This seems to be found early on (15th-16th century) especially. For example, Sōkan’s verse:
If to the moon
one puts a handle—what
a splendid fan!
It may be a clever image, but there is no depth of emotion.
Another example Henderson offers of not-haiku or bad haiku is Teitoku’s verse (which takes place on new year’s day):
This morning, how
year of the cow!
Bashō (one of the greats) referred to this type of verse—clever more than poetic—as “Teitoku’s slobber.”
(Now, at this point in the book I was getting the uncomfortable feeling of having written a lot of not-haiku. Hmmm.)
Things started to improve with Sōin of the Danrin School (17th century). For example:
Dewdrops, limpid, small—
and such a lack of judgment shown
in where they fall!
Still clever and somewhat thin, but moving more towards layered meanings.
Bashō is the most famous poet of the Edo period (1603-1867) and a well known teacher. There is a tale of Bashō and a young student. The student made the following haiku:
Take off their wings,
and they are pepper pods!
Bashō corrected him, saying that was not a haiku, this was a haiku:
Red pepper pods!
Add wings to them,
and they are dragonflies!
His most famous haiku:
and a frog jump-in
A couple more of Bashō’s work.
Spring too, very soon!
They are setting the scene for it—
plum tree and moon.
with no man traveling on it,
autumn darkness falls.
I appreciated Henderson’s offering of several possible versions of Ransetsu’s famous haiku.
On the plum tree
one blossom, one blossomworth
As on the plums
blossom by blossom, so too
spring warmness comes.
On the plum is glowing
one blossom; now one blossom strong,
warmth too is growing.
On the plum, forlorn,
one blossom; one frail blossomworth
of warmth has just been born.
As Henderson says, all versions are “right,” and all are probably “wrong,” since they give only one point of view.
With Onitsura, Henderson offers a good example of a haiku with many overtones and possible interpretations.
On top of skeletons
they put a gala dress, and then—
the flower viewing!
One could read this as a cynical look at the revelers who put on their best clothes for the cherry-viewing festival. Perhaps Onitsura is suggesting a comparison of the shortness of human life to that of the cherry blossom. Another interpretation is that the naked trees are getting dressed with spring blossoms. (Also, a reinforcement that haiku need to be read multiple times—I did not get both interpretations without explanation.)
Chiyo is one of the best known female haiku writers. Here are two translations of a haiku she wrote after the death of her little son.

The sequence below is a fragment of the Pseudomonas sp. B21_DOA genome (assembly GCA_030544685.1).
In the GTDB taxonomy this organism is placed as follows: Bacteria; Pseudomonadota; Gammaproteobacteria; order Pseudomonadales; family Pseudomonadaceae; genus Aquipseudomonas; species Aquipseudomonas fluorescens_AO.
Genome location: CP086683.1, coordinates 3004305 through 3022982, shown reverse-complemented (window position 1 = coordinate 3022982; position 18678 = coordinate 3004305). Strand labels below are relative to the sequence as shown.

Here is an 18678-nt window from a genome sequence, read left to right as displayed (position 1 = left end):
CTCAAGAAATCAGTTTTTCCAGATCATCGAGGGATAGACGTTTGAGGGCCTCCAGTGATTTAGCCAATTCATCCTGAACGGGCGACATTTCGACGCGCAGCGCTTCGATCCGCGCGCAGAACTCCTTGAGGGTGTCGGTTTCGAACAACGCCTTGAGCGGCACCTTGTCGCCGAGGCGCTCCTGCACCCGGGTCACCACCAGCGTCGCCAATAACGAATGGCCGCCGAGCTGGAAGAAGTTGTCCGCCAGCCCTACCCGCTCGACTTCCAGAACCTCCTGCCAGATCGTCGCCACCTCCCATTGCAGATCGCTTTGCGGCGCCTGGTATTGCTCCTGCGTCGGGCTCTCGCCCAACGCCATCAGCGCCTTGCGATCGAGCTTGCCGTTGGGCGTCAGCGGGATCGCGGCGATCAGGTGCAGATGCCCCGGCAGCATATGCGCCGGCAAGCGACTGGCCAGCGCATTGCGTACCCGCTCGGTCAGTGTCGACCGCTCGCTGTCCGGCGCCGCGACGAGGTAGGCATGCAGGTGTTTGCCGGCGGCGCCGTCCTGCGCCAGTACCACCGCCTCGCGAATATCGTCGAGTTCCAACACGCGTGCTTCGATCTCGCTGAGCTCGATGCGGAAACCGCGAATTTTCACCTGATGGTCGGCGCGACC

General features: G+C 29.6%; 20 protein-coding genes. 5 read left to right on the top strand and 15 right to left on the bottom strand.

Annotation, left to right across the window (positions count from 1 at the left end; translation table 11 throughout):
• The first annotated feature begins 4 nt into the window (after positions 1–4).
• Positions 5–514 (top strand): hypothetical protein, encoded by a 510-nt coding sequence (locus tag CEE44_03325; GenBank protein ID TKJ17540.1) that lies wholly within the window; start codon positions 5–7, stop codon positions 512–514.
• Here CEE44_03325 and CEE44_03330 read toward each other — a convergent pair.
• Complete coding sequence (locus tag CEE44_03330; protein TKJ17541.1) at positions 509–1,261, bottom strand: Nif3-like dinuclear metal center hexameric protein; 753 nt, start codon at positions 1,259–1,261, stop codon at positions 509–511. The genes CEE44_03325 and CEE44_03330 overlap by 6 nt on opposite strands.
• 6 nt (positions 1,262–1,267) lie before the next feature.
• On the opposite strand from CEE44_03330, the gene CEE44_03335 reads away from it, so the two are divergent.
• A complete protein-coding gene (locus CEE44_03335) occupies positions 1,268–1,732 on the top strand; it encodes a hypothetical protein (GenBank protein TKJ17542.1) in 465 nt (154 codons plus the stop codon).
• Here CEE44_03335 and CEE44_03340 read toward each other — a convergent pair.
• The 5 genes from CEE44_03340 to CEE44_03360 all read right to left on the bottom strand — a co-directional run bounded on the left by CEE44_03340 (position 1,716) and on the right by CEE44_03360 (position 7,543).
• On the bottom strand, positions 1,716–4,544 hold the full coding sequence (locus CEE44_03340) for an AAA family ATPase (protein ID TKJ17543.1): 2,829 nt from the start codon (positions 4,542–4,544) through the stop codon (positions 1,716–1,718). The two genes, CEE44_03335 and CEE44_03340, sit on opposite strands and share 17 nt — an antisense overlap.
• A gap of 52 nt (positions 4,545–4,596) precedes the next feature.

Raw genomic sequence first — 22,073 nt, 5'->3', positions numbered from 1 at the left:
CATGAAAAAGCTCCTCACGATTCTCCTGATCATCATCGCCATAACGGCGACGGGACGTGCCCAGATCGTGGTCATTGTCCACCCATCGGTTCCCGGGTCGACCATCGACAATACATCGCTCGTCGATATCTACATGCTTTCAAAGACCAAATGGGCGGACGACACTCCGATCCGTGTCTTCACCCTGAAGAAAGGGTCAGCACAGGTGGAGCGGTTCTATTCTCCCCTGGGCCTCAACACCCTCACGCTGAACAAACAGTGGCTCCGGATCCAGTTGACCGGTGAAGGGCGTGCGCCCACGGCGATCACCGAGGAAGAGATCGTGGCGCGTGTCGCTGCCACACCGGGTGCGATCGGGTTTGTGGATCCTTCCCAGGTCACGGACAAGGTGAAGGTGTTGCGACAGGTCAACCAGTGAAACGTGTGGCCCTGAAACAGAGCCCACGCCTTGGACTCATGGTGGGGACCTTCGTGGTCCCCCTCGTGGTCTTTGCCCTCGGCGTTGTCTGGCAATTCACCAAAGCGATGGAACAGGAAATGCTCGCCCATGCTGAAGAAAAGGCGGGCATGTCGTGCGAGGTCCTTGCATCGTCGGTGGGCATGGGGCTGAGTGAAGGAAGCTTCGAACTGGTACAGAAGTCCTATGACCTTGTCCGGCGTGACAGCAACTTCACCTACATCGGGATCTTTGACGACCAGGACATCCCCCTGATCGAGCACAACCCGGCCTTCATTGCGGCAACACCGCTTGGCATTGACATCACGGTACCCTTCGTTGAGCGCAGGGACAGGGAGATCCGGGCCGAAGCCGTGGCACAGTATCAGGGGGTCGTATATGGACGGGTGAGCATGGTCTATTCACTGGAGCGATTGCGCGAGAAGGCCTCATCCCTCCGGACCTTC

The dragonfly hunter—
today, what place has he
got to, I wonder…
Curtis Hidden Page’s translation:
I wonder in what fields today
He chases dragonflies in play.
My little boy—who ran away.
Interesting to see how both translators chose to rhyme the haiku. I found the Henderson translation more poignant, perhaps partially due to the triple rhyme and more literal feel of Page’s.
Buson is considered the next great haiku writer to come after Bashō.
A mountain pheasant,
treading on its tail, the springtime’s
There apparently is no agreement on the correct reading of this haiku. Who/what is stepping on the tail—the pheasant or the sun? But it does offer a comparison of the colorful tail to the sunset, and Henderson suspects Buson accomplished what he wanted.
The piercing chill I feel:
my dead wife’s comb, in our bedroom,
under my heel…
That one gives me shivers.
Henderson posits Issa as one of the most beloved haiku writers.
What a red moon!
And whose is it,
This simple haiku makes a comparison of the moon to a toy, but also has overtones of economic theory, Henderson points out.
and the village is overflowing—
And some of his haiku have little surprises in the last lines. If you read just the first two lines of the haiku above, an image begins to form, but the third line creates an entirely different image. And another in the same vein…
Thanks to cherry bloom,
in its shadow utter strangers—
there are none!
Henderson ends with Shiki (who apparently was a precocious upstart) and his contemporaries.
plum blossoms start to fall
upon the lute.
In the winter river,
thrown away, a dog’s
Quite a range Shiki had.
If you have any interest in haiku, I’d recommend this book. I have not read too many other books that explain and/or translate haiku, but this one seemed to clarify some of the conceptions and misconceptions I had.
In stark contrast to John Gardner (the last review I wrote was of Gardner’s The Art of Fiction), Harold Henderson is a humble writer and translator, offering his own educated opinions and translations, while remaining entirely open to the possibility that there is another and possibly a better way.
Harold Henderson was an encouraging teacher and enhanced my understanding of haiku. By reading his translations, I grew to understand that precise syllable count was perhaps the least important aspect of haiku. I now know haiku goes well beyond 5-7-5. And, strangely, I felt better after reading this book.